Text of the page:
California Water Cutbacks Could Take Large Area Of Farmland Out Of Production
Dec 26, 2019 at 4:20pm
California is increasing regulations on groundwater. For many farmers in the state, it is a step too far. The law's critics say it could lead to a loss of half a million acres of farmland in California's Central Valley.
As Kerry Klein of member station KVPR in Fresno reports, some farmers are so worried, they're quitting.
KERRY KLEIN, BYLINE: Third-generation farmer Doug Martin starts up his big, green, 40-year-old tractor. Here in the San Joaquin Valley, farmers like him produce dairy, livestock and around 250 fruits and vegetables. Martin doesn't mince words about the new Sustainable Groundwater Management Act, or SGMA.
DOUG MARTIN: It would mean total annihilation of the agriculture in this state. It will destroy it.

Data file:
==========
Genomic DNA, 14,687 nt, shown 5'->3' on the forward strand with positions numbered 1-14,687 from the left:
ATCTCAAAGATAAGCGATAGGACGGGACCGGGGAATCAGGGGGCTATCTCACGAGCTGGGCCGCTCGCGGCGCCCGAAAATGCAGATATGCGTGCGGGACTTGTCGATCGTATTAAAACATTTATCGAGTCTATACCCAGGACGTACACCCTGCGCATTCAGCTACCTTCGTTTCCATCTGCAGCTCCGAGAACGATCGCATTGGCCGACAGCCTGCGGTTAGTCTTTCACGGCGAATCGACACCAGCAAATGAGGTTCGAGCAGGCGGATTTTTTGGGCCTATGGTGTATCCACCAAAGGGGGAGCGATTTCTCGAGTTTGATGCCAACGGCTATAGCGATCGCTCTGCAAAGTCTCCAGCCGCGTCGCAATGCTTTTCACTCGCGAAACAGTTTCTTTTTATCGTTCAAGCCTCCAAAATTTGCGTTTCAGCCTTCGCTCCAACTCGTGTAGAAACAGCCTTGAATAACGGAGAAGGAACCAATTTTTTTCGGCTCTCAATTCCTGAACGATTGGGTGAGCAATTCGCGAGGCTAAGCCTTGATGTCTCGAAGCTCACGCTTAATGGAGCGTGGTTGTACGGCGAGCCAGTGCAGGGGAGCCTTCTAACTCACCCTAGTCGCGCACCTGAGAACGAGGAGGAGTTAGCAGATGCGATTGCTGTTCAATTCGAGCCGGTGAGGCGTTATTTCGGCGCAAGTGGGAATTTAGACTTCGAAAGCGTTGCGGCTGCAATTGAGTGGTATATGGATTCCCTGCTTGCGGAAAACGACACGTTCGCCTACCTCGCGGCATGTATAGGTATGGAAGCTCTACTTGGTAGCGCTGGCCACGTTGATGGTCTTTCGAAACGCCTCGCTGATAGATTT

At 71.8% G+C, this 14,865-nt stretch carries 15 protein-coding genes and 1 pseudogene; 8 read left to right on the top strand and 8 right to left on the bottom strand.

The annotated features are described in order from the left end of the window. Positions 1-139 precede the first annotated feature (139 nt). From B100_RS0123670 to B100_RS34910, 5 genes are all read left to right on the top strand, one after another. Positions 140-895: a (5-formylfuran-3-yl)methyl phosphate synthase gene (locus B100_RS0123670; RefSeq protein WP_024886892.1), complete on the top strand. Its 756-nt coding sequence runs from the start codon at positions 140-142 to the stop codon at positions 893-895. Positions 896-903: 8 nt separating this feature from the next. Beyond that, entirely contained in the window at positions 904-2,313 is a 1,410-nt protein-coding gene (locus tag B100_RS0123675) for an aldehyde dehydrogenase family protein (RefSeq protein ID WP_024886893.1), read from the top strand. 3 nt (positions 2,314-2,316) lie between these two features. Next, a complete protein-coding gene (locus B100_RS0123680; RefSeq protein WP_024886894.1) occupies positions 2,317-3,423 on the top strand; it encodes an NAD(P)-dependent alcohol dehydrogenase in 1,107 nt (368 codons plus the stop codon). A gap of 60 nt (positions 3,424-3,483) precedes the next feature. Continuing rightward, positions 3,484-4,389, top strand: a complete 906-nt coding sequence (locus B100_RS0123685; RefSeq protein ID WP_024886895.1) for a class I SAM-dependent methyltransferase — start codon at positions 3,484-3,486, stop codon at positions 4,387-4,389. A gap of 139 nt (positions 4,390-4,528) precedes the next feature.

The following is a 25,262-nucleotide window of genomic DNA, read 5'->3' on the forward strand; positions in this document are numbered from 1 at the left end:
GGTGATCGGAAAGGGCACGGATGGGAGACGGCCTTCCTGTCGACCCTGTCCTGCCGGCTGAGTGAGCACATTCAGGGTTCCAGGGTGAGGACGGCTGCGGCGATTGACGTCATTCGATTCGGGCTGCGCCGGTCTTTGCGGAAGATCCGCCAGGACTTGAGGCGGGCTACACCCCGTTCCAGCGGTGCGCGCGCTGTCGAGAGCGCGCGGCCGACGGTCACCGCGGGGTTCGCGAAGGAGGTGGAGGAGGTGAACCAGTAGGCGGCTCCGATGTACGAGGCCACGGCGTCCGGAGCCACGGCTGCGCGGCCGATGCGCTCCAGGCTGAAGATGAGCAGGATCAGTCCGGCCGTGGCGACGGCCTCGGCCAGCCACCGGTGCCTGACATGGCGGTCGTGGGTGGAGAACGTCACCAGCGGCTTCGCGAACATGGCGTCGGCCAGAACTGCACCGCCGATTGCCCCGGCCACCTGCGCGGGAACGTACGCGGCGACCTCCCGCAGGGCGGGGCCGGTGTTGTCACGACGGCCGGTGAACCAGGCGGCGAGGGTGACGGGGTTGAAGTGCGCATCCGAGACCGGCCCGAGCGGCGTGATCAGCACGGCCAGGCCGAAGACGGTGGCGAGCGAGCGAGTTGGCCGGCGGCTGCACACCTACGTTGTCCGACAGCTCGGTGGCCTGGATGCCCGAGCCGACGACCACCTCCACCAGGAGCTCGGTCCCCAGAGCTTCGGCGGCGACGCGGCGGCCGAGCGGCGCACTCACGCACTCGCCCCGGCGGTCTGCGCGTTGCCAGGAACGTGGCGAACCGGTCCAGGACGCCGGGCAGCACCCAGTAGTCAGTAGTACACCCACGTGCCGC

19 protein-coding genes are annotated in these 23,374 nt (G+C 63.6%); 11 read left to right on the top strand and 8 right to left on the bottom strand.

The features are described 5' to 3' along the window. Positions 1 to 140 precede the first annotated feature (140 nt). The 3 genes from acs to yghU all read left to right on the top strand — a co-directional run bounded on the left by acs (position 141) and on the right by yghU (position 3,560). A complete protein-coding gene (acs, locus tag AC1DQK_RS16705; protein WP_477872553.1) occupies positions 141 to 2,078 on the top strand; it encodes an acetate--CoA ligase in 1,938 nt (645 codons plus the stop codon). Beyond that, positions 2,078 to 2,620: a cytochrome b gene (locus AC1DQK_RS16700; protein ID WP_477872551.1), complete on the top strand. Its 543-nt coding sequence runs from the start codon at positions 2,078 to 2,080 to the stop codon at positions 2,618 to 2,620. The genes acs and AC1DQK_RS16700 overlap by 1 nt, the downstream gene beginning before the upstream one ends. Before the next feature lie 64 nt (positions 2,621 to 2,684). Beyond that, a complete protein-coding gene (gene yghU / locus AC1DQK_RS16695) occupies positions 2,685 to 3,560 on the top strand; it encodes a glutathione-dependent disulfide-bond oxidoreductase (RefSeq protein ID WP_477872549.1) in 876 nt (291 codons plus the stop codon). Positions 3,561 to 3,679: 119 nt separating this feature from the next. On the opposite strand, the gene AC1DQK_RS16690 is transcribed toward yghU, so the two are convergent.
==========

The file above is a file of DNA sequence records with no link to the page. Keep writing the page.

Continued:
KLEIN: That includes, he says, the ranch in the city of Hanford that's been in his family since the 1930s. They've raised cattle, grown row crops.
MARTIN: Corn, cotton, wheat, broccoli, sweet corn, garlic. Let's put it this way. I've tried just about everything.
KLEIN: But with SGMA looming, he sees the end of a livelihood that sustained him, his parents and their parents. So he's decided to sell this land with such deep roots. It's been on the market since 2018.
MARTIN: Don't think I'm going to stay here and take a beating. I - there is a point where you've got to fold them and run.
KLEIN: For decades, Californians have been sucking far more out of underground aquifers than rain, snow, rivers or canals could put back in. Almost anyone with a well and almost any good reason could draw as much water as they wanted.
Ruth Dahlquist-Willard, a small farms adviser with the University of California, says that is unsustainable.
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